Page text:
(And by defensive registrations, remember here we’re not only talking about trademark owners, we’re talking about every potential future registrant in those gTLDs.)

They do have the slight excuse that they were only given a week or so to file objections after the results of the String Similarity Panel’s deliberations, delayed several times, were revealed.

There’s also the possibility that some of the apparent clashes won’t be as big of a concern in the marketplace due to, for example, registration restrictions.

What happens next?

The GAC is almost certain to issue advice about plurals in the next day or two, having brought the topic up with ICANN’s board of directors earlier this week.

The Business Constituency is also expected to make a few proposals directly to the board during the Public Forum in Beijing, Thursday afternoon local time.

The BC is likely to suggest, for example, that if one String Similarity Objection decision finds that a plural and a singular are confusingly similar, then that ruling should apply to all plural clashes, even if no objection has been filed.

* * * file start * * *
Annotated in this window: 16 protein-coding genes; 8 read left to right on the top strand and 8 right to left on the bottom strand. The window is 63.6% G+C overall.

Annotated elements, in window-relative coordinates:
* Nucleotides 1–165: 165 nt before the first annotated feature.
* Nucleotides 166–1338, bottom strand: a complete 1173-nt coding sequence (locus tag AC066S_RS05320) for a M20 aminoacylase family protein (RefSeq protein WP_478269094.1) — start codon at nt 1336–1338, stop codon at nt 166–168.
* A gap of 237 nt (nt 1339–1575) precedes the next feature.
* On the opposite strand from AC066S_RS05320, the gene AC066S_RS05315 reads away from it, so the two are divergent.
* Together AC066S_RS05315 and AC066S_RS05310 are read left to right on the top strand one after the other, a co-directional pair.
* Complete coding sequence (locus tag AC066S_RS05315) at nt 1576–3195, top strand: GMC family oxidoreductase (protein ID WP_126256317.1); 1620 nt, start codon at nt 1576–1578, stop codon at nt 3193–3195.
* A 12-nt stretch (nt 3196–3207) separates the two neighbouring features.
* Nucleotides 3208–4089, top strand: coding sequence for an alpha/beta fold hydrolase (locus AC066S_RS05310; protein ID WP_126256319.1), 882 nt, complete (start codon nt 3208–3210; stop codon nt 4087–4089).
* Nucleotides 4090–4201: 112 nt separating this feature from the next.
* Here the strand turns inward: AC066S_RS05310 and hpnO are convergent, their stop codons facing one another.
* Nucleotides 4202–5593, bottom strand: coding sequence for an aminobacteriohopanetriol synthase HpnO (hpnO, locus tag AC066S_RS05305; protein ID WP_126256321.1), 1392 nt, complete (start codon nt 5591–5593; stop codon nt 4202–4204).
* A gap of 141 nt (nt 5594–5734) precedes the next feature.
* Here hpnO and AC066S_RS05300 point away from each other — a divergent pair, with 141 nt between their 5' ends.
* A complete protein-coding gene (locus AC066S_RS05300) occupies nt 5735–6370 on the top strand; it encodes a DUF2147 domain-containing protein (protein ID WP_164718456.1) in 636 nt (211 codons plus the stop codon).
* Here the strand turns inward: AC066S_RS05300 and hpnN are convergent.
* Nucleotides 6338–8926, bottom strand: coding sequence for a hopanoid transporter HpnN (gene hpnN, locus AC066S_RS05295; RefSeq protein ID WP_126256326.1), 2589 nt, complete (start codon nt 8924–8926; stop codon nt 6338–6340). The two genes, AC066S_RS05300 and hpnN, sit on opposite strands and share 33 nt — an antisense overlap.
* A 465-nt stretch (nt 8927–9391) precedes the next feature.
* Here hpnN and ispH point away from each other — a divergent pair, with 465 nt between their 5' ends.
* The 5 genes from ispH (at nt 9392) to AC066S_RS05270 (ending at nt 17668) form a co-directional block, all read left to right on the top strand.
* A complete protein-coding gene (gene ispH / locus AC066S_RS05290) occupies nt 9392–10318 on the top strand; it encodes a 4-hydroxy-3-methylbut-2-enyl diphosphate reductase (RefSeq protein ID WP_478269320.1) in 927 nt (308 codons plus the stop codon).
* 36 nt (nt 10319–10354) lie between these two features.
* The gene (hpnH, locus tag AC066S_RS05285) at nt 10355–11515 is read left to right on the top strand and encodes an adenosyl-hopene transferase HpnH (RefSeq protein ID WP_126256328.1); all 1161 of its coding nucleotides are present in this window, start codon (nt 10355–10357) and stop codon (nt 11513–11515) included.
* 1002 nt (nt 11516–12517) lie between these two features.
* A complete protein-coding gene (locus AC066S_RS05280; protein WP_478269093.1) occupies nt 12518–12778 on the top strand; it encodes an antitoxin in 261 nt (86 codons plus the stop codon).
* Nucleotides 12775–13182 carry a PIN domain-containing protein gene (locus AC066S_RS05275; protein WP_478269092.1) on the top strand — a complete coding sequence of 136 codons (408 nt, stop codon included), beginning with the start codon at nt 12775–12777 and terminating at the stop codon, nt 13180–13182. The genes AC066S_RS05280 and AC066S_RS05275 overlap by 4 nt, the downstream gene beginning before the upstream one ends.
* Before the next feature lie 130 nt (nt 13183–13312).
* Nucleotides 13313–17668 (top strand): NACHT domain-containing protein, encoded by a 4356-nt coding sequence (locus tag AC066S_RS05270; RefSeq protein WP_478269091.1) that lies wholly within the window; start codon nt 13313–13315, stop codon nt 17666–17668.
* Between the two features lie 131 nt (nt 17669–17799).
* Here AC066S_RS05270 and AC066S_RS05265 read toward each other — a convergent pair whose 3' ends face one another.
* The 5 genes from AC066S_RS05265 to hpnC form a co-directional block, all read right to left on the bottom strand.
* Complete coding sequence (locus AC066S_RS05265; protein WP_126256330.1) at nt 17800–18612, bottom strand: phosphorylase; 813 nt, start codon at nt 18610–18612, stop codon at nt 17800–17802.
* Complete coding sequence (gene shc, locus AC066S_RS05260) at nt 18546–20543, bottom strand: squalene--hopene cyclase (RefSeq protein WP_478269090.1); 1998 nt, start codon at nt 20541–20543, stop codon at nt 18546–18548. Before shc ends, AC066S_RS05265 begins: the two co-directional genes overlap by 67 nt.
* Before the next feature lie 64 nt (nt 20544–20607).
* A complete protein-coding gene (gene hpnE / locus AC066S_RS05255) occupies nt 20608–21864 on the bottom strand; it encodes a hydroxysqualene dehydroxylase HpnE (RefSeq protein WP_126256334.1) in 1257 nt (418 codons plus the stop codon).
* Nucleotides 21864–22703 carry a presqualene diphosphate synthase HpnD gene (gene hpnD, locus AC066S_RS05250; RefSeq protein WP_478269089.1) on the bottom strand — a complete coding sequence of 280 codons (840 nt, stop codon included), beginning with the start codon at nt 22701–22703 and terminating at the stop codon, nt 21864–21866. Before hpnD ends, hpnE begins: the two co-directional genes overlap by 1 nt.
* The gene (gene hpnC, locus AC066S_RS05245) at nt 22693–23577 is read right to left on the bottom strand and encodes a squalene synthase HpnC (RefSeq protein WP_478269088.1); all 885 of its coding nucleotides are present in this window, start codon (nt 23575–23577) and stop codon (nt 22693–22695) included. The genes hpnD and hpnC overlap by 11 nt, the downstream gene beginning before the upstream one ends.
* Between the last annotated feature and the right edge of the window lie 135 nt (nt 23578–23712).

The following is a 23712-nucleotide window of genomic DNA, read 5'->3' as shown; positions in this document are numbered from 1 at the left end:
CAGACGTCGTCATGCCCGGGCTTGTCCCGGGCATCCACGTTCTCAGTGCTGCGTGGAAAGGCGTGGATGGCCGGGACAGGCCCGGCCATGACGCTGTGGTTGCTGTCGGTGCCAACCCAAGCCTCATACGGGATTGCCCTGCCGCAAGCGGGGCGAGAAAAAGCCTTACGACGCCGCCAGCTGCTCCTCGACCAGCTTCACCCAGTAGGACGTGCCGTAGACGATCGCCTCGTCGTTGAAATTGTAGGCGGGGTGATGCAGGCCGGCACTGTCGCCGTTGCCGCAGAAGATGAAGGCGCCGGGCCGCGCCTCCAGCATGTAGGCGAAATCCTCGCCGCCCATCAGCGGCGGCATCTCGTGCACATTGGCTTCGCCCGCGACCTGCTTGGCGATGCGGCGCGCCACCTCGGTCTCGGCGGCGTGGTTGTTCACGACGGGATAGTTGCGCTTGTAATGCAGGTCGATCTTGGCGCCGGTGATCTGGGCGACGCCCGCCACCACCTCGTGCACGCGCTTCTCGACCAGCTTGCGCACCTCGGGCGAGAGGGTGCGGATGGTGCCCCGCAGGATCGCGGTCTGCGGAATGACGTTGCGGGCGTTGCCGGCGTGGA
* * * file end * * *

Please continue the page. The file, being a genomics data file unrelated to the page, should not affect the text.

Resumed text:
It’s an audacious idea: it would certainly do the trick, but it would require some severe goal-post moving by ICANN at a time when it’s already under fire for pulling last-minute stunts on applicants.

It would also risk capturing fringe cases of strings that look plural but, in the context they are used in everyday language, are not (such as .new and .news).

Without some kind of action, however, ICANN is pretty much guaranteed to attract negative publicity.

Looking like it’s the stooge of the domain name industry, forcing regular registrants to double-buy their domains to the enrichment of registries and registrars, could look bad.

ICANN headed for GAC fight over IGO pleading

Kevin Murphy, April 10, 2013, Domain Policy

ICANN may be heading for a bust-up with its Governmental Advisory Committee over the issue of a special domain name block-list for intergovernmental organizations.

The board of directors this week indicated at a meeting with the GAC in Beijing that it’s prepared to deny the GAC’s official demand for IGO protection at second level in all new gTLDs.